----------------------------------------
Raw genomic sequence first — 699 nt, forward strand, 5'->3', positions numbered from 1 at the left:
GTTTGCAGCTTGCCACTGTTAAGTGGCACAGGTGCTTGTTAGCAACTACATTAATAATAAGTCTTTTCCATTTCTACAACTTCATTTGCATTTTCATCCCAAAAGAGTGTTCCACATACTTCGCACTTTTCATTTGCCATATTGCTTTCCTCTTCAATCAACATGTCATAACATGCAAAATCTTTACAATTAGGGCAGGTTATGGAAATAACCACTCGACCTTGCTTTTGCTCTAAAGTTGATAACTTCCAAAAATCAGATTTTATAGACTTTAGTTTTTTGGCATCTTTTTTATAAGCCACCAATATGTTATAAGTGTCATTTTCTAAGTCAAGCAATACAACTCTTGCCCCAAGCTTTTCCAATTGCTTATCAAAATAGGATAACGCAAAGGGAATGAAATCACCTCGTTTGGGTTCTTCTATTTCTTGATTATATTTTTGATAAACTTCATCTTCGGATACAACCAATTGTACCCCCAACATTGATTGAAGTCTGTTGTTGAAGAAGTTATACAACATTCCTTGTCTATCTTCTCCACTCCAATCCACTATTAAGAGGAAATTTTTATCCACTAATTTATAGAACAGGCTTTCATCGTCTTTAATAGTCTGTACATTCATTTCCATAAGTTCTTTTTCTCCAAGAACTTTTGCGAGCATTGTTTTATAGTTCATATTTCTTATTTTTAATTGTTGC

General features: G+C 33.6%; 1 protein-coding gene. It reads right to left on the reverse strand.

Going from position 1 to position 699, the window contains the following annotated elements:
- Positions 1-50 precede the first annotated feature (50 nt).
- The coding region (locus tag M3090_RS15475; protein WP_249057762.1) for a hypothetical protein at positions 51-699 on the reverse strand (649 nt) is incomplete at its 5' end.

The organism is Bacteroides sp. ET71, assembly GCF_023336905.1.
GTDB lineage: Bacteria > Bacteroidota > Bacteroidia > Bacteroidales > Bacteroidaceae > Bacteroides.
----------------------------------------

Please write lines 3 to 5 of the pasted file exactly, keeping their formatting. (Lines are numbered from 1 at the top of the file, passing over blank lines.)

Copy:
General features: G+C 33.6%; 1 protein-coding gene. It reads right to left on the reverse strand.

Going from position 1 to position 699, the window contains the following annotated elements:
- Positions 1-50 precede the first annotated feature (50 nt).